How to Forecast Cash Flow by Building a Cash Flow Model

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Last Updated March 13, 2024

You could make a good argument that no financial measure is more important for a business than cash flow.

Cash flow problems are the No. 1 reason behind business’s failing to age beyond three years. Not only is cash flow necessary for a business’ survival, but a certain level of positive cash flow will eventually be required for you to have the financial safeguard in place to strive toward business expansion. This is why any business owner, no matter the size of their company, should practice cash flow forecasting.

By creating a cash flow model, you can project future cash flows to prevent your business from facing unexpected financial challenges. But what is a cash flow model? How do you build one? And what other cash flow-related measures and tools should business owners understand? Continue reading to find the answers to these important questions.

What Is a Cash Flow Model?

A cash flow model is a form of cash flow forecasting, which occurs when business owners predict and visualize future financial performance based on a number of factors that impact the movement of money. These can include assets, liabilities, income, and expenditure. A cash flow model takes into account market trends such as interest rates and wage spikes, and should include historical, real-time, and projected data. The resulting numbers from gathering this information can then be used for investments, sale of equity, or reduction of debt.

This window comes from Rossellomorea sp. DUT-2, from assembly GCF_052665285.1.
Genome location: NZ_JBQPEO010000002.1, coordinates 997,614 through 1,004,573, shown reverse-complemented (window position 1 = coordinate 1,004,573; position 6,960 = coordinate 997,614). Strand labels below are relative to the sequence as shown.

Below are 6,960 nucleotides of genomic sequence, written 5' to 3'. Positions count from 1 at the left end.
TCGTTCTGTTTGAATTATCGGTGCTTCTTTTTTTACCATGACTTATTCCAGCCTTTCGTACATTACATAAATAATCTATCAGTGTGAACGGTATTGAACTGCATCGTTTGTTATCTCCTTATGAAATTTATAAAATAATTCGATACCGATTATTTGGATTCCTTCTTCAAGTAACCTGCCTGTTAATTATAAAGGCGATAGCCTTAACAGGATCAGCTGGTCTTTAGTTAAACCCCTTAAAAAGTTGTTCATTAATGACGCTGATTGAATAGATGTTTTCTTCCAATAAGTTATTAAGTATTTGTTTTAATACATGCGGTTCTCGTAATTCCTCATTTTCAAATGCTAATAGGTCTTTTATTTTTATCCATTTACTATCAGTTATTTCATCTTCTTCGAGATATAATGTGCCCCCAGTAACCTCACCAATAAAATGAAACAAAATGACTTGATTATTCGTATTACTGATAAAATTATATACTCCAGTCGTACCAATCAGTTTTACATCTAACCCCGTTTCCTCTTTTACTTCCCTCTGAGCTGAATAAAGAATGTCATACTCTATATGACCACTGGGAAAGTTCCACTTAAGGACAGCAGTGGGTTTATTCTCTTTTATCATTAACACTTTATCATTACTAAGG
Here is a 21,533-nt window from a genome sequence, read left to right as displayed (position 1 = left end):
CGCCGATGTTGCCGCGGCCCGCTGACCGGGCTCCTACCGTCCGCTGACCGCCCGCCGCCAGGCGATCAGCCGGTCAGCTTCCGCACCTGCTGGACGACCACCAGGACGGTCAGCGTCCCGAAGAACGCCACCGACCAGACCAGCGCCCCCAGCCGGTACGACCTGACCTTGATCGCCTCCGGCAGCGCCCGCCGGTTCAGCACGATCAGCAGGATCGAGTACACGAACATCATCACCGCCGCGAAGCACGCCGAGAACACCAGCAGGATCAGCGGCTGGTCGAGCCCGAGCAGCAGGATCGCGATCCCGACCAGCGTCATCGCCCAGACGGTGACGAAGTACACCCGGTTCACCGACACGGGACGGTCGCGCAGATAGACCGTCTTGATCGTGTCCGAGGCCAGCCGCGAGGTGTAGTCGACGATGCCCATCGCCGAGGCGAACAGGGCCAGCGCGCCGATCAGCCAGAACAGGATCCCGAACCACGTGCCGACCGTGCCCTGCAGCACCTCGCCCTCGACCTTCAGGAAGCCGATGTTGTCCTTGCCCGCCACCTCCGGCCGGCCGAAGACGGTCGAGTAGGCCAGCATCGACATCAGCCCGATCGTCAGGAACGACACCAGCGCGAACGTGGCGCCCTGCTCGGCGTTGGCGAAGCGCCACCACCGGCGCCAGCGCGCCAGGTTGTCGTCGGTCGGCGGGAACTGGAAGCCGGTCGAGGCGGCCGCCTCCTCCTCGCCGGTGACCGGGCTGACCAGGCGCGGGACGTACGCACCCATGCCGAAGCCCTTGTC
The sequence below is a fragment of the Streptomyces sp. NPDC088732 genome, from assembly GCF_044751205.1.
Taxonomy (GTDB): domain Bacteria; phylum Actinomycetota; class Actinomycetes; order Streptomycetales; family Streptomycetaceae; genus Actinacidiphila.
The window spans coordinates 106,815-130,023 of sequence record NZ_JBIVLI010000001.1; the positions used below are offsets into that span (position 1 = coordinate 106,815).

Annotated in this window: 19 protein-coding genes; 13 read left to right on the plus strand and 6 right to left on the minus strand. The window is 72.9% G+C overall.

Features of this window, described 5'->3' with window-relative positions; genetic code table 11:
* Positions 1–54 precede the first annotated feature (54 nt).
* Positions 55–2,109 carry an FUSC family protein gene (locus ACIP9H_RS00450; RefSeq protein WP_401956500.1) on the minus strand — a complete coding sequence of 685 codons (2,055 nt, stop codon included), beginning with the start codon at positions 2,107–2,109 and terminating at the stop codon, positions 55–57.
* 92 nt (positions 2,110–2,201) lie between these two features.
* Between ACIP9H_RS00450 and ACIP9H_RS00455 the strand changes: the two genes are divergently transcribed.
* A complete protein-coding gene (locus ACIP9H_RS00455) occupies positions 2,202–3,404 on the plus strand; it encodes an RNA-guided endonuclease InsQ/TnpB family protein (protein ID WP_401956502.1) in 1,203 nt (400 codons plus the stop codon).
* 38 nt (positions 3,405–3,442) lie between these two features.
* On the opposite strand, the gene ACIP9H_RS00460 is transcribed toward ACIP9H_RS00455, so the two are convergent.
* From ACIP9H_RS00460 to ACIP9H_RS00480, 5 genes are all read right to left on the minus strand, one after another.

Cash flow models will have specific objectives in mind, meaning a business may have several cash flow models in order to accommodate different goals. An optimal cash flow model will be detailed enough to be conducive to meeting set goals, but not to the point of inundating a user with unnecessary information.

Importance of a Cash Flow Model

A well-designed cash flow model allows business owners to accurately forecast future cash flow. Because it takes into account all applicable factors, such as market and economic trends, a business’s future financial well-being is easier to ensure through forecasting cash flow and creating a cash flow model—even when there is a twist in the road ahead.

Cash flow models allow business owners to implement harvested data in planning and enacting necessary changes that will impact liquidity and solvency. These are factors that should be considered before potential economic crises. Creating a cash flow model is not a matter to be postponed until such events occur.

In addition, a cash flow model will highlight the key drivers of cash flow, which ideally leads to a focus on maximizing the impact of these drivers. In this way, cash flow models not only help sustain businesses but assist in improving cash flow, the primary objective of any business.